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Tag: Anchorages

Two Rock Bay and a Diver’s First Breath

Two Rock Bay and a Diver’s First Breath

The sailing season of 2020 was a bit short. But that was the case for many other sailors, with all sorts of restrictions and lock-downs in most parts of the world. But in the Greek waters the summer turned out fine in the end, even though a little later than usual. Our own adventure was delayed, of course, by the corona virus, and we couldn’t leave our winter base until the end of May. Then our boat had a surprise in store for us, which kept us busy at the boatyard until the end of July. And now another lock-down brought our journey to a halt in the harbour of Galaxidi. Well, it is what it is – we’ll try to make the most of it. Continue reading

Mediterranean Weather – Medicane Ianos

Mediterranean Weather – Medicane Ianos

At the same time as hurricane Sally was approaching the American coast, a similar storm was brewing in the Mediterranean – medicane Ianos. We woke up in a quiet anchorage in Paxos on Tuesday, the 15th of September, with the intention of sailing to Preveza. We had the wind straight on the nose, and after hours of tacking back and forth we decided to anchor at Two Rock Bay instead, and continue to Preveza the following morning. Continue reading

Paxos – Limestone and Little Villages

Paxos – Limestone and Little Villages

Paxos and Antipaxos, together called Paxoi, are the smallest island group in the Ionian, just south of Corfu. On September the 7th we sailed to Lakka, a small village on the northern end of Paxos. We knew Lakka is a popular anchorage, so we wanted to be there early in the afternoon in order to secure a place. We had some mayhem along the way, however, so we didn’t arrive until 7 pm – the bay looked absolutely packed as I was looking through my binoculars, but we sailed closer to have a look. After all, there’s always room for an optimist – and there was! In fact, more than ten boats came after us, and somehow they all managed to squeeze in. Continue reading

Castle to Castle – Parga

Castle to Castle – Parga

The Ionian islands of Greece were part of the Venetian Republic for more than four hundred years. Venice conquered the islands one by one – Corfu in 1383, Zakynthos about a century later, Kefalonia and Ithaca around 1500 and finally Lefkada in 1718. The Venetians and Ottomans fought over the territory for many centuries, but unlike the rest of Greece, the Ionian islands escaped the Ottoman rule. Corfu, as the bulwark against the Ottoman empire became one of the most fortified places in Europe. Continue reading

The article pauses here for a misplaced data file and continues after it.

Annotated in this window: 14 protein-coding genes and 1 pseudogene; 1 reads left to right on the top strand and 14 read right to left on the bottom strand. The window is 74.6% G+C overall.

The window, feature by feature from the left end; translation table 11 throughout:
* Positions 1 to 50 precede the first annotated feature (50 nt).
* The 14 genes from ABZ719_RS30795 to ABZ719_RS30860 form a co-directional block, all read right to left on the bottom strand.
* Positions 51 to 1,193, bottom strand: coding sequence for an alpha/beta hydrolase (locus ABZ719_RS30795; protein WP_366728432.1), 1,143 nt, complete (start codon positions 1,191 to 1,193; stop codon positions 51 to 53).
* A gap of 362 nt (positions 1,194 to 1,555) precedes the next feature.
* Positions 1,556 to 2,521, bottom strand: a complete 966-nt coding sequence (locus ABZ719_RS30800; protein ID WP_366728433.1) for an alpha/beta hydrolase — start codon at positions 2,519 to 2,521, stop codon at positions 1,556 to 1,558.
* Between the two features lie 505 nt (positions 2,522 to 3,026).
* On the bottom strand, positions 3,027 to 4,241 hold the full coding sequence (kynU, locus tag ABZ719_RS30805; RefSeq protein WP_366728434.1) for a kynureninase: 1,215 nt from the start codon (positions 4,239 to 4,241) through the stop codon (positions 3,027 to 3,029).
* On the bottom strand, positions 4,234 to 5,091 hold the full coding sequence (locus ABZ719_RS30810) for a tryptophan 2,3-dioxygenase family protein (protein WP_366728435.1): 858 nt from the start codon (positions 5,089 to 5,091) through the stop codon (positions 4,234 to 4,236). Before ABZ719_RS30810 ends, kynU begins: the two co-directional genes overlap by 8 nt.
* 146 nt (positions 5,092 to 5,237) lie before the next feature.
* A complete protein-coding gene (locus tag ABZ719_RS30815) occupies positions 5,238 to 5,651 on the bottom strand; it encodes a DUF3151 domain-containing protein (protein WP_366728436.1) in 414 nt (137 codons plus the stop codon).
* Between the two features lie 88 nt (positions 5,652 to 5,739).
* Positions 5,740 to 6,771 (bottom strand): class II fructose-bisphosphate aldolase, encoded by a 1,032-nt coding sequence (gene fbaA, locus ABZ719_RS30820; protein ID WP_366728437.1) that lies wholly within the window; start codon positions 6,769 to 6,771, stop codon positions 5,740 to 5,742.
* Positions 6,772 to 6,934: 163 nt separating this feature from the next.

Towards the Boatyard – Mini Holiday on Meganisi

Towards the Boatyard – Mini Holiday on Meganisi

After leaving our winter base, Messolonghi, we rounded the southwestern corner of mainland Greece. Next to a small but very high, rugged island called Oxia we hoisted the sails for the first time. Our destination was a boatyard on the island of Lefkas, to the northwest, where our boat would be lifted out and we would spend a month or so doing boat projects “on the hard”. But before that, we would have a little mini holiday of at least a couple of days, and we planned to use it anchoring in pretty coves and getting a little first glimpse of the Ionian archipelago. Continue reading

Bay of Corinth | Seafarers’ Galaxidi

Bay of Corinth | Seafarers’ Galaxidi

Last time we left our readers hanging on the shore in Itéa, after a wonderful trip to the temples of Delphi. It’s about time to wrap up our October journey on the Bay of Corinth, but before settling down for the winter in Mesolonghi, we still had time to visit the town of Galaxidi (see on Noforeignland). It’s situated opposite Itéa and it took us less than an hour to motor across the bay. Continue reading

Bay of Corinth | Trizonia Island’s Creatures Great and Small

Bay of Corinth | Trizonia Island’s Creatures Great and Small

The sun was beaming from a bright blue sky when we began our ”autumn holiday” on the Bay of Corinth. We had our winter base in Mesolongi sorted out, but the winter was still a long way away! The day turned very hot, and a gentle breeze started in the afternoon. We rolled out our big genoa, and let the boat move downwind at her own chosen speed. There was no hurry, but our big lady seemed to be waking up as the wind gradually freshened, and was making good speed. Soon we could see the Rio-Antirrio Bridge looming in the distance. This imposing bridge that opened just before the Olympic Games of Athens in 2004, separates the Bay of Patras from the Bay of Corinth, and connects the Peloponnese to the Greek mainland. Continue reading